India’s leading hospital chains want the government to reduce visa fees, set up dedicated immigration counters and offer tax sops to encourage medical tourism.

The tourism ministry has already proposed e-visas that will make it easy for foreign patients to visit India and boost medical tourism  On Thursday, the home ministry announced that foreigners visiting India for short-term yoga programmes and short duration medical treatment under the Indian system of medicine will be able to apply for an e-tourist visa.

The tourism ministry has also set up the National Medical and Wellness Tourism Board  to focus on issues related to visa, marketing and  promotion, and accreditation of hospitals from all branches, including ayurvedic and unani. But the industry feels the government could do a lot more.

According to Ficci’s 2015 white paper on medical tourism, about 270,000 foreign nationals came to India for medical treatment in 2014, registering a growth of over 17 per cent from the previous year. Yet foreign patients account for less than 3 per cent of the total foreign tourist arrivals into the country. Foreigners visiting India for medical treatment are issued a medical visa that is separate from a tourist visa and has a higher fee.

“Creation of health care infrastructure to attract more overseas patients can be augmented with progressive fiscal measures. Framing guidelines for promoting medical value travel (MVT) through embassies, service tax exemption for 10 years on MVT procedures, providing 100 per cent tax exemption on revenue generated through MVT could augur well for the industry,” said K Hari Prasad, president — hospitals division, Apollo Hospitals.

“The proposal of the government to issue e-visas for medical tourists is forward looking. Visa extensions if required for prolonged treatment must be equally trouble free if recommended by bonafide doctors and hospitals,” said Sunil Kapur, head sales, Fortis Healthcare.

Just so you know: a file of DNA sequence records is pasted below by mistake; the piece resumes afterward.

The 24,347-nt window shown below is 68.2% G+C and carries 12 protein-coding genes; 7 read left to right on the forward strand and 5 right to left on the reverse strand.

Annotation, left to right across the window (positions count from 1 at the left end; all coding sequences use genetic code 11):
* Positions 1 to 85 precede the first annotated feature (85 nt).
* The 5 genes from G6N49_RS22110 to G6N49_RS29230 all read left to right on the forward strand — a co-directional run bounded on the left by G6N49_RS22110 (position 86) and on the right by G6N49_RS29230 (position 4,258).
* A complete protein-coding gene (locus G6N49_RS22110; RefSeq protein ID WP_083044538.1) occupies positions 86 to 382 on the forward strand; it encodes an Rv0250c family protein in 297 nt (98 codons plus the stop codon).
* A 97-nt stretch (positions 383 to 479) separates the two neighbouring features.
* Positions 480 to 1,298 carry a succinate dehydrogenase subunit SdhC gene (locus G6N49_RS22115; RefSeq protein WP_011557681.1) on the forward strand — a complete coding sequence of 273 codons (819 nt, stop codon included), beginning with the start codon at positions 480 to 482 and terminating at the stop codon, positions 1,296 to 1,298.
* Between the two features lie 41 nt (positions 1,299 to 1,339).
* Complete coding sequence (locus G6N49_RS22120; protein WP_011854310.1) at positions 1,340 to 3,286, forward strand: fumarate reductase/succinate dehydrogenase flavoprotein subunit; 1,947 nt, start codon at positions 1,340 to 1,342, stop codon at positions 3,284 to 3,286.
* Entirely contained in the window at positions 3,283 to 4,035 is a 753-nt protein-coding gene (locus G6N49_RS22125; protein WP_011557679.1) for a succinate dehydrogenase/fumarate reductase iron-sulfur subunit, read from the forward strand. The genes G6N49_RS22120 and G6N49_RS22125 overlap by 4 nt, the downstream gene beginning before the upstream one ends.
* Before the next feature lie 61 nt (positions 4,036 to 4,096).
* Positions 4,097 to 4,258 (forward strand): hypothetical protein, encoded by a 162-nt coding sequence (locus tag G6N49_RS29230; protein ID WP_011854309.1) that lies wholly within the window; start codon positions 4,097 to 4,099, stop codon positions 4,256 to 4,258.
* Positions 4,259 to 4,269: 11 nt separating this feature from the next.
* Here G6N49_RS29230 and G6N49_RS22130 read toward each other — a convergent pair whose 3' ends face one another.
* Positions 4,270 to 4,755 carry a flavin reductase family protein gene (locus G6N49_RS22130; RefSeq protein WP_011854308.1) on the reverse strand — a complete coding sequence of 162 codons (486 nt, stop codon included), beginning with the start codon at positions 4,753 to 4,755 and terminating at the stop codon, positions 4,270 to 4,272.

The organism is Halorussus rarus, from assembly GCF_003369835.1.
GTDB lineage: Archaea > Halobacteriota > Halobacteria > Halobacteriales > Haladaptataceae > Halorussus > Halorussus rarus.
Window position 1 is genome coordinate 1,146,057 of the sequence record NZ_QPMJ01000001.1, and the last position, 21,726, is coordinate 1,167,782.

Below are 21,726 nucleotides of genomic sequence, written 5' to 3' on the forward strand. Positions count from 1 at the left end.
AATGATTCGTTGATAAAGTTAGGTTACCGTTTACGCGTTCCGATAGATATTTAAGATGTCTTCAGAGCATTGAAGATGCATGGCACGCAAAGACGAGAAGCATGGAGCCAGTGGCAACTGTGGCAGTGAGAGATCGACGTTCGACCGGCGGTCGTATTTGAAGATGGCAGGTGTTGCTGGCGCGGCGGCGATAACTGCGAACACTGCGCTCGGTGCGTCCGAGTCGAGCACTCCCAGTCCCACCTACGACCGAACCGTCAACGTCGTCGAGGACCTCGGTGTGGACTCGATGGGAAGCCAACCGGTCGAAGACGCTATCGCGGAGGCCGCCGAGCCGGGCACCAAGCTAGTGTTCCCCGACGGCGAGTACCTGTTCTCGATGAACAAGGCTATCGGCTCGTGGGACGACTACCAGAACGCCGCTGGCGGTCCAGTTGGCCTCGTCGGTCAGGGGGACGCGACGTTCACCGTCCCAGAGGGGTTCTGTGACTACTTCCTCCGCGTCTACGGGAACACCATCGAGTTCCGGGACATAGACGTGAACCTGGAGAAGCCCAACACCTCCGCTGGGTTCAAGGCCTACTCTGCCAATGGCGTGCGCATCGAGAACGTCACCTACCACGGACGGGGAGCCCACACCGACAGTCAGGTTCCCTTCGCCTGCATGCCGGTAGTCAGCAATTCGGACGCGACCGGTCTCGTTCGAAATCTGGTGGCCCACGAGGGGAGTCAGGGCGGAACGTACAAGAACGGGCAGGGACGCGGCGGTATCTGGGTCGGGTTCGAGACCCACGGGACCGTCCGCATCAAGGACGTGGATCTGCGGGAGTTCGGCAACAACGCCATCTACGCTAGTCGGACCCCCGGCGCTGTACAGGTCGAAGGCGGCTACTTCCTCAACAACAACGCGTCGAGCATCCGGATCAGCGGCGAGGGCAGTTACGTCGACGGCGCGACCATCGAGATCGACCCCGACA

Fortis earns about 10 per cent of its revenue from international patients. “We treat around 25,000 international patients at our hospitals in Kochi and Kozhikode a year. The international patients mostly come from Oman, UAE, Saudi Arabia, Nigeria, Kenya and Maldives. Their number is growing at a rate of 25 per cent every year and contributes to almost 18 per cent of total revenues,” said Alisha Moopen, executive director & CEO (hospitals & clinics), Aster DM Healthcare

“Currently, for patients travelling from the Gulf, there are no issues of visa delays. However, from African countries such as Nigeria, the waiting time is huge — ranging from four weeks to a few months. The medical visa is almost double the price of the tourist visa, and documentation is much complicated. India is losing in this sector to countries like Thailand where the visa process is much simpler,” she added.

Travel companies have set up separate divisions to focus on attracting medical tourists.

 

Hospitals seek tax sops, easy visas for medical tourism

“We have representatives in Africa and Gulf regions to facilitate patients who want to come to India for treatment We seek medical records from patients keen to visit India for treatment and forward them to hospitals. We share hospital advice and quotations with the patients. We also share our own recommendations to the patients. We handle 25-30 patients every month for all kinds of procedures,” said Shalini Sharma, assistant team leader of Medi Connect India, a travel service provider.

 

Hospital chains including Fortis, Apollo Hospitals, Medanta and others have been investing in facilities and partnering with foreign governments and insurance companies to make it simpler for foreign patients to get treated in India. Fortis and Apollo Hospitals for instance offer services such as airport pick up and drop, interpreter service, meal options to foreign patients and their attendants.